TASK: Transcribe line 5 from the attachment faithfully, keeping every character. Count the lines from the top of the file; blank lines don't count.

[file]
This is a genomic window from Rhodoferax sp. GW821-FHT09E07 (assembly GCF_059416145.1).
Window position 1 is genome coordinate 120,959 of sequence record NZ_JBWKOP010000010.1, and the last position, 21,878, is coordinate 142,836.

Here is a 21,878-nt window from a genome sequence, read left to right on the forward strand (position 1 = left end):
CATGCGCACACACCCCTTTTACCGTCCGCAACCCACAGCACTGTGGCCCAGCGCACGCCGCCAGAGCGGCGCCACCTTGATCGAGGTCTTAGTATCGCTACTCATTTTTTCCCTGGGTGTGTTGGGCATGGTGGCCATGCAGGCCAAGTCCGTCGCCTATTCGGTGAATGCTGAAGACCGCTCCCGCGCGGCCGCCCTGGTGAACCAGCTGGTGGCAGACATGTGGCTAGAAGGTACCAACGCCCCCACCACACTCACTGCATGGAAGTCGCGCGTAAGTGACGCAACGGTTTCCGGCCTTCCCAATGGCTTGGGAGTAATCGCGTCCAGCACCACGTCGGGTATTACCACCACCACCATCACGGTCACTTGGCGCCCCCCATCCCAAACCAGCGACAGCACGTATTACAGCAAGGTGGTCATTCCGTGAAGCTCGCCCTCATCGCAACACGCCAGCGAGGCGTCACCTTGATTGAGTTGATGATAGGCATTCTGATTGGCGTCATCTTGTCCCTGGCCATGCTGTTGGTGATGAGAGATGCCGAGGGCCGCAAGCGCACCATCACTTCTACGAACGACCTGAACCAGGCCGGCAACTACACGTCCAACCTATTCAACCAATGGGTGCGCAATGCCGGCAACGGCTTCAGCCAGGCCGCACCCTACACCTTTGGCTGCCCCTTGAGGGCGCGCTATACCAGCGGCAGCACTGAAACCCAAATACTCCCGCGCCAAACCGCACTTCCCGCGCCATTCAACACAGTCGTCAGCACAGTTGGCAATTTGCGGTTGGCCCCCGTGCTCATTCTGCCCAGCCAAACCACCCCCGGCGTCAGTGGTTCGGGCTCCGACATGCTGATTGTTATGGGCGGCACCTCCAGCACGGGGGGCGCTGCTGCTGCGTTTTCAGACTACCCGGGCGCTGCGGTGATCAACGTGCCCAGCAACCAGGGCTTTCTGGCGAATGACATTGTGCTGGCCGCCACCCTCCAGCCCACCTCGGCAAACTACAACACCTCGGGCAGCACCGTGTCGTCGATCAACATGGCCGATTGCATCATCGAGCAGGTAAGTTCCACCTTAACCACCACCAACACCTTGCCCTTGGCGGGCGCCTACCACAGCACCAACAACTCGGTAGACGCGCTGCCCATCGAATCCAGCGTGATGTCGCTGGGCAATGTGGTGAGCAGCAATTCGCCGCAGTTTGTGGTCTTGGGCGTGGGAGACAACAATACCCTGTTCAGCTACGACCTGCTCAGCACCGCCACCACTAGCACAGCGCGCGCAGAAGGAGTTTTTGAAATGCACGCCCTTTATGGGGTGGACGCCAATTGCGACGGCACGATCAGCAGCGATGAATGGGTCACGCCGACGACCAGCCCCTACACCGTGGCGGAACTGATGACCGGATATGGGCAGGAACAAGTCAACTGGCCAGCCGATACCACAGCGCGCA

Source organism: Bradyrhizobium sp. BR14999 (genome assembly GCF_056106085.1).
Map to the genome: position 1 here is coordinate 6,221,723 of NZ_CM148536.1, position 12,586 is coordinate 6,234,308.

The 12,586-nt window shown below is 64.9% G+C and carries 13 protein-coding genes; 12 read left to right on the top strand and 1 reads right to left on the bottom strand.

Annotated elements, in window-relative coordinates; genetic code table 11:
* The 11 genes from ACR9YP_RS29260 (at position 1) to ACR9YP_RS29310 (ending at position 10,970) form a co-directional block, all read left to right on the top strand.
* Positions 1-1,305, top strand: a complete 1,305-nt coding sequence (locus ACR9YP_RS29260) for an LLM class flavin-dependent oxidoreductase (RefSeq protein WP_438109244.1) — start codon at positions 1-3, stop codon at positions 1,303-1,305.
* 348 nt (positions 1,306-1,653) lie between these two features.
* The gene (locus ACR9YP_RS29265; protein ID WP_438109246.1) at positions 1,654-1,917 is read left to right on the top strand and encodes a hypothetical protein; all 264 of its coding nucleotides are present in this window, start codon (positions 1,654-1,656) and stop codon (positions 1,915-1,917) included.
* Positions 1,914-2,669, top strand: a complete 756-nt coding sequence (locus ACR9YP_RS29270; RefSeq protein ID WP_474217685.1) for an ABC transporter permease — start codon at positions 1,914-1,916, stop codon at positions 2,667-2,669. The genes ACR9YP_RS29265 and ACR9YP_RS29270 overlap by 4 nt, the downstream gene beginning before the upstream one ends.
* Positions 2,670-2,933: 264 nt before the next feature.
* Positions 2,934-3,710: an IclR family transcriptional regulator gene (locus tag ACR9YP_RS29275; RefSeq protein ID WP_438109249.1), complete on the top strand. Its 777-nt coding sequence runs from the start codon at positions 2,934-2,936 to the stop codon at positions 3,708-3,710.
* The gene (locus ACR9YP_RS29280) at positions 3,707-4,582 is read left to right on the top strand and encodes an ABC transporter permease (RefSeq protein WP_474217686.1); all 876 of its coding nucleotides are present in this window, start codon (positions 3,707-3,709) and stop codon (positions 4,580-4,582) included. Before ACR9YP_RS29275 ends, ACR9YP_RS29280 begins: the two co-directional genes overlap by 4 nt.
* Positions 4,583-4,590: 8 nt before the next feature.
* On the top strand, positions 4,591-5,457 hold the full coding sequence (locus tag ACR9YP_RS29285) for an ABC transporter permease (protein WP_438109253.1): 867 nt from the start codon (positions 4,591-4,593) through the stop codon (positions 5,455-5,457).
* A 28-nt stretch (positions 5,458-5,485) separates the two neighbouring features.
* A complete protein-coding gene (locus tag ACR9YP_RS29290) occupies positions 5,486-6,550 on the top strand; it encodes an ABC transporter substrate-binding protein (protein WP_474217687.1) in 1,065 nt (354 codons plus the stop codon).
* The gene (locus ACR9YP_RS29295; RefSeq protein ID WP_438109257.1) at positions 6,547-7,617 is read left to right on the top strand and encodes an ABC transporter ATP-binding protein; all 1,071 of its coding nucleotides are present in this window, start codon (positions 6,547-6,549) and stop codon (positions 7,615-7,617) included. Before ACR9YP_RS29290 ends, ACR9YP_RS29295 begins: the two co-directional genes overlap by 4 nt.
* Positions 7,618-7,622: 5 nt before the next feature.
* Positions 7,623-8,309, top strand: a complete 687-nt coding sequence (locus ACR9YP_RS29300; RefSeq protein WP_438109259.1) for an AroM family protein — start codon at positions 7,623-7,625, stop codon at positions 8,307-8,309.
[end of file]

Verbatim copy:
Source organism: Bradyrhizobium sp. BR14999 (genome assembly GCF_056106085.1).